fMRI studies evaluating pain processing have the strongest current evidence of the functional imaging studies, because they corroborate this left-shift in stimulus–response function (that is, hyperalgesia/allodynia) noted in FM. Specifically, several areas of the brain consistently show greater activation in FM patients than in control individuals given the same objective stimulus intensity – especially the secondary somatosensory cortex, insula and the anterior cingulate cortex. These findings have been noted in five cross-sectional studies by two different groups, using both pressure and heat stimuli [37, 38] (Table 6). In the study by Giesecke and colleagues, the clinical pain intensity corresponded with an increase in the evoked regional cerebral blood flow [37]. The resting regional cerebral blood flow was evaluated by a third group in a longitudinal study using fMRI, and showed change after drug treatment [39]. These studies have also been useful in identifying differences in pain processing in individuals with and without psychological comorbidities, showing for example that depression does not seem to be influencing the magnitude of neuronal activation in sensory pain regions such as the secondary somatosensory cortex, whereas cognitive factors such as catastrophizing did influence the sensory intensity of pain [37, 40].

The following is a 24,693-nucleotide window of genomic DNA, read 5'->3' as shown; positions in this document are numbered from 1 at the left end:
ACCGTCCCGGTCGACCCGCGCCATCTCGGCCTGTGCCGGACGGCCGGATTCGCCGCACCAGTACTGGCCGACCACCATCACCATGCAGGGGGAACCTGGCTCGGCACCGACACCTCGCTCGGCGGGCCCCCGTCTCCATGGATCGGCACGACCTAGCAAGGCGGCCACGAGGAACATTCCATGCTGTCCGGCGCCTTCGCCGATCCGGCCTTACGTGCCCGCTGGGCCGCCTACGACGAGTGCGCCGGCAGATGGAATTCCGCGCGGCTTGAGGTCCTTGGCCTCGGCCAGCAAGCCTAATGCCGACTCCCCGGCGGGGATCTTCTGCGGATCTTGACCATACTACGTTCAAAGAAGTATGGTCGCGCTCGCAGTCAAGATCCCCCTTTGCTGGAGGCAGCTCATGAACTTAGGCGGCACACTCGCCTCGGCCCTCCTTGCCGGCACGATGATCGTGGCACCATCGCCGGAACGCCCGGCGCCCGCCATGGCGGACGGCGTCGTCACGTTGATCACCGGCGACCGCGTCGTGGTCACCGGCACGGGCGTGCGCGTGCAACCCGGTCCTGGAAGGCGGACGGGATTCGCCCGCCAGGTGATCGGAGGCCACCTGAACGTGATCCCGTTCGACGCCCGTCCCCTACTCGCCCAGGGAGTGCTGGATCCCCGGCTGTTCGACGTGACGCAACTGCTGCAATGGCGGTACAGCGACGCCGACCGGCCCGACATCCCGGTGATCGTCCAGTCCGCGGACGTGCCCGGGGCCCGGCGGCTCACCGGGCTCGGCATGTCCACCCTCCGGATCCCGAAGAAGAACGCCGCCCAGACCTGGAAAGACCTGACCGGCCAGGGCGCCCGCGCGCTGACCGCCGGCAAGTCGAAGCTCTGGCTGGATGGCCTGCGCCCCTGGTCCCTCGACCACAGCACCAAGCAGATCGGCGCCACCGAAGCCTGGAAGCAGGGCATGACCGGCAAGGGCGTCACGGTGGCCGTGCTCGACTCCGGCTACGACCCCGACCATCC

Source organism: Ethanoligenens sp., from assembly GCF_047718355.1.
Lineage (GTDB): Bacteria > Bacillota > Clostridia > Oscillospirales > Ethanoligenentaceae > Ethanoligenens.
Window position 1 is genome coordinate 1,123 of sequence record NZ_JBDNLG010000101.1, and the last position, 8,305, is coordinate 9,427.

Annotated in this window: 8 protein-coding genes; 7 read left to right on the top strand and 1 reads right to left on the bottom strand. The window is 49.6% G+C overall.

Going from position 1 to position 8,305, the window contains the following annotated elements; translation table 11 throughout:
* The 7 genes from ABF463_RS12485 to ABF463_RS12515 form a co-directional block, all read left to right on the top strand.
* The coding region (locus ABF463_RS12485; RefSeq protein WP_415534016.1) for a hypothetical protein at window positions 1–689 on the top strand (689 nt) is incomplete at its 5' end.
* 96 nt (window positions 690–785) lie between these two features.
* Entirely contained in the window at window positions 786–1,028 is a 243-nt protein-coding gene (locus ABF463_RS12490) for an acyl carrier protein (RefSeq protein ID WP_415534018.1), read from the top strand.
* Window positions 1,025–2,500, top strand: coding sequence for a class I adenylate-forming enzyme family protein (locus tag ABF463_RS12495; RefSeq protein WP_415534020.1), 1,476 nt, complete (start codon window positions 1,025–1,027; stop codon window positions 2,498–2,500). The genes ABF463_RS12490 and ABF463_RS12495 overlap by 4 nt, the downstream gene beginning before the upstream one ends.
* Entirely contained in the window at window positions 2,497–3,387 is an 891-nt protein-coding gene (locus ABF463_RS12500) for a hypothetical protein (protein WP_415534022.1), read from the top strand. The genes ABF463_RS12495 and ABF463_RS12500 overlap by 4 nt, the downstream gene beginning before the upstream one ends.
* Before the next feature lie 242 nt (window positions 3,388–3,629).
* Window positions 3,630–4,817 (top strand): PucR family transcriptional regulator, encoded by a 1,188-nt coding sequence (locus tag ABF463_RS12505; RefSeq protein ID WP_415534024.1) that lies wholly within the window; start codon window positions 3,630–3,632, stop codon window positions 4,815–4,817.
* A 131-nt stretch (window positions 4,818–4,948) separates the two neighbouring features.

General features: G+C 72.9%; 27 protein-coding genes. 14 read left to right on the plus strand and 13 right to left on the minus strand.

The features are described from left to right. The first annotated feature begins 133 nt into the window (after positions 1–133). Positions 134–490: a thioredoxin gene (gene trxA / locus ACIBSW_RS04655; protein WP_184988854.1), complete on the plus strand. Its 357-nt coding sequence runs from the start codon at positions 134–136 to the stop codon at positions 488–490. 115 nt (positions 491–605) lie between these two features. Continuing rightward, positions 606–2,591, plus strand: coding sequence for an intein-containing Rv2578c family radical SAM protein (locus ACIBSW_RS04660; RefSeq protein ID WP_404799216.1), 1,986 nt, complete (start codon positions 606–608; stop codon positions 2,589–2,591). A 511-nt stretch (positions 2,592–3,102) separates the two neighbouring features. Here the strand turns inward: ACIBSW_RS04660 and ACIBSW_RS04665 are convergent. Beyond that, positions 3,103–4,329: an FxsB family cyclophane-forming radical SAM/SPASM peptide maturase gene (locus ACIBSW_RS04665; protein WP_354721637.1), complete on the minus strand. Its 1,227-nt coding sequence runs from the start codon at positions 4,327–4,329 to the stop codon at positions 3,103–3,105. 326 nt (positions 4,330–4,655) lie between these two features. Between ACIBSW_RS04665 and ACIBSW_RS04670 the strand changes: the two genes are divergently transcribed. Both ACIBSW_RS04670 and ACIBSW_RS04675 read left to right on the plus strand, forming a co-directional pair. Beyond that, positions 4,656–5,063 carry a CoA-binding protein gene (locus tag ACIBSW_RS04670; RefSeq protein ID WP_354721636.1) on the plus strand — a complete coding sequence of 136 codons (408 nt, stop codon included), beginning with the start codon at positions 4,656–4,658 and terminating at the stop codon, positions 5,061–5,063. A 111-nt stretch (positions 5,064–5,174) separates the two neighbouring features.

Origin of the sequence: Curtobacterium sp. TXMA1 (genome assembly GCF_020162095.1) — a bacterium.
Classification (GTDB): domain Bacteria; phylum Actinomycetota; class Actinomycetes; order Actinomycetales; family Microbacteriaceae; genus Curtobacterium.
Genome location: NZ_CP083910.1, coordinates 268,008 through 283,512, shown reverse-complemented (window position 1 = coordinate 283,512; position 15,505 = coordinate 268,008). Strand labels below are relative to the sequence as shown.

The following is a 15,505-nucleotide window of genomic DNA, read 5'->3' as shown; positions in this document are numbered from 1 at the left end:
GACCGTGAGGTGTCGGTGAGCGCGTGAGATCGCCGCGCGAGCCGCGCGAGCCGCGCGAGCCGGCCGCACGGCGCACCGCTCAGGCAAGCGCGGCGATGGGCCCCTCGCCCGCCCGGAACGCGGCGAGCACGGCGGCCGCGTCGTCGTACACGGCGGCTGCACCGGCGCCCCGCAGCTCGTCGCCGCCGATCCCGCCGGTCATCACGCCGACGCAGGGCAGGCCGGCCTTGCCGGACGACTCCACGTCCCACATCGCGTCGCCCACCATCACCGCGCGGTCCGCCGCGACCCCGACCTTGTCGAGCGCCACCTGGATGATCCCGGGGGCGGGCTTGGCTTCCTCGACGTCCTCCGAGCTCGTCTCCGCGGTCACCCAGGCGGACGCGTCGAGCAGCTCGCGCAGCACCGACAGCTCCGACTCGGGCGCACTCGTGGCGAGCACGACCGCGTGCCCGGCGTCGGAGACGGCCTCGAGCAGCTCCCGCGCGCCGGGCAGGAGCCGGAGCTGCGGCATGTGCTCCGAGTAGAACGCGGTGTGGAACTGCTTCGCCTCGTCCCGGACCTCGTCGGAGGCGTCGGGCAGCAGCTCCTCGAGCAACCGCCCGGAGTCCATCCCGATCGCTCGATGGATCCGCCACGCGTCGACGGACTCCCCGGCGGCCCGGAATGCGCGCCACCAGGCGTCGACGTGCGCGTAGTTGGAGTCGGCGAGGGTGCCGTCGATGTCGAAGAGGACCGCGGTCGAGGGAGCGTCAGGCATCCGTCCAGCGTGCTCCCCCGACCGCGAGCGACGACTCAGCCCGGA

Table 6

            Neural imaging in fibromyalgia (FM)

            Reference

            Year of study

            Number of FM patients

            Number of Control individuals